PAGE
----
Special Report pursuant to Sec. 121(2) of the German Telecommunications Act, Bonn, 7 December 2015

  • The dynamic development of competition on the retail markets of telecommunications continues. The regulation of the vast majority of intermediate consumption remains indispensable.
  • Vectoring in the vicinity of the main distribution frames will accelerate the expansion of high-performance broadband networks. A technological monopoly of a single provider should be prevented.
  • Competitive pressure from innovative Over-The-Top services such as Skype or WhatsApp to be considered in regulatory decision making.

Today the German Monopolies Commission (Monopolkommission) has submitted its Special Report according to Sec. 121 of the Telecommunications Act, bearing the title: "Telecommunications 2015: Markets in Transition" ("Telekommunikation 2015: "Märkte im Wandel"). It assesses the state and development of competition in the telecommunication markets and evaluates the official practice of the Federal Network Agency in the field of telecommunications.

The Monopolies Commission positively assesses the activities of the Federal Network Agency. Unlike the agency the Monopolies Commission deems carrier pre-selection dispensable und repeats its request to suspend the regulation of subscriber lines. The regulation of the vast majority of inputs remains essential, since the offer of many competitors is in large parts based on the access to the infrastructure of the dominating company. For the first time the authority has defined regional markets for bitstream access products. This allows to take differences in the regional development of competition into account and to reduce regulation where it has become redundant.

The vectoring-technology is of great importance for a swift and broad rollout of high-performance broadband networks. The Monopolies Commission speaks in favour of its use by all interested companies. However, the currently presented draft by the Federal Network Agency sets high barriers for competitors. "It must be feared that the Federal Network Agency - unlike in the first vectoring decision of 2013 - does not succeed in the prevention of a technological monopoly of the Deutsche Telekom in the vicinity of main distribution frames," said the Chairman of the Monopolies Commission, Prof. Daniel Zimmer.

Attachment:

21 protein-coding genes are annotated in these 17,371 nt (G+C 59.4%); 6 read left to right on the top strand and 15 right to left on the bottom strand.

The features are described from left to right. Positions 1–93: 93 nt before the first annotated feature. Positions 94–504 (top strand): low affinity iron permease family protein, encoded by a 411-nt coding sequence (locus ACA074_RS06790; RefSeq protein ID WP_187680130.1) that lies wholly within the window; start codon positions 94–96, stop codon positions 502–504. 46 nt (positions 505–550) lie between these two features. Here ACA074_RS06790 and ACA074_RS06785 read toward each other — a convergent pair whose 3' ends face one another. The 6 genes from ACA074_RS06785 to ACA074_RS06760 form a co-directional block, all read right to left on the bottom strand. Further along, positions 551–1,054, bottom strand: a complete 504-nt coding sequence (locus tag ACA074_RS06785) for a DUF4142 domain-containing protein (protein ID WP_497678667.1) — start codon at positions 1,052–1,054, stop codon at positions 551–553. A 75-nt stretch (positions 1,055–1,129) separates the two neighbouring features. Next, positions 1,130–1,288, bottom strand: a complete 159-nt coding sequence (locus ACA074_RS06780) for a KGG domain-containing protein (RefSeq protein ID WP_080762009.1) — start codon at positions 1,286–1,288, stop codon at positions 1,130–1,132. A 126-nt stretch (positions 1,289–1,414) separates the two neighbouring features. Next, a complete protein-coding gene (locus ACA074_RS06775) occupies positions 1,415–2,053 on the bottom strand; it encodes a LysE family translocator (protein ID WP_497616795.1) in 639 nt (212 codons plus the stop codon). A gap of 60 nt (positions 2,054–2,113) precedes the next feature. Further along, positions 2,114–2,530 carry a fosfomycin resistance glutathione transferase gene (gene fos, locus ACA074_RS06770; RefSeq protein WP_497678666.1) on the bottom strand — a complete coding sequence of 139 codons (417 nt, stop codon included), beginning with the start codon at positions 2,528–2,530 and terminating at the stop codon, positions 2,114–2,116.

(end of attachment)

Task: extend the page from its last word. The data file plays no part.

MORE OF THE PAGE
The Monopolies Commission repeats its request that the federal government should sell its 32 percent stake in Deutsche Telekom AG. This is necessary to solve the conflicts of interests arising from the simultaneous role as legislator and shareholder. Selling the shares is not only necessary from a regulatory point of view but would also generate significant funds that would flow into the federal budget and could potentially be used for the promotion of broadband expansion in Germany.

Given the high importance of an efficient switching of suppliers for competition on telecommunications markets on the one hand and the high and increasing number of consumer complaints in this area on the other hand, the Monopolies Commission advocates a more rigorous implementation of existing rules. In addition, it calls on the legislator to drastically increase fines for offenses in connection with switching suppliers.

In mobile communications, the consolidation process has continued. The Monopolies Commission expects that major mergers like the one between Telefónica and E-Plus are more likely to dampen competition between the remaining network operators than to strengthen it. However, at the moment it is too early to make conclusive statements about the actual effects on competition in the mobile markets.

Traditional telecommunications companies are increasingly competing on retail markets with suppliers of innovative services such as Skype and WhatsApp. In the interests of fair competition harmonization of regulatory obligations in functionally similar services should be sought. It is also necessary to take into account the competitive pressure from these so-called Over-The-Top services when taking regulatory decisions. This could also suggest a reduction of traditional regulation.

The Monopolies Commission welcomes the recent decisions of the European Parliament on the subject of roaming charges. Although the abolition of roaming charges is associated with many benefits for consumers, a "Fair Use Policy" should be designed such that roaming services are not being used unduly.

The following documents are now available for download: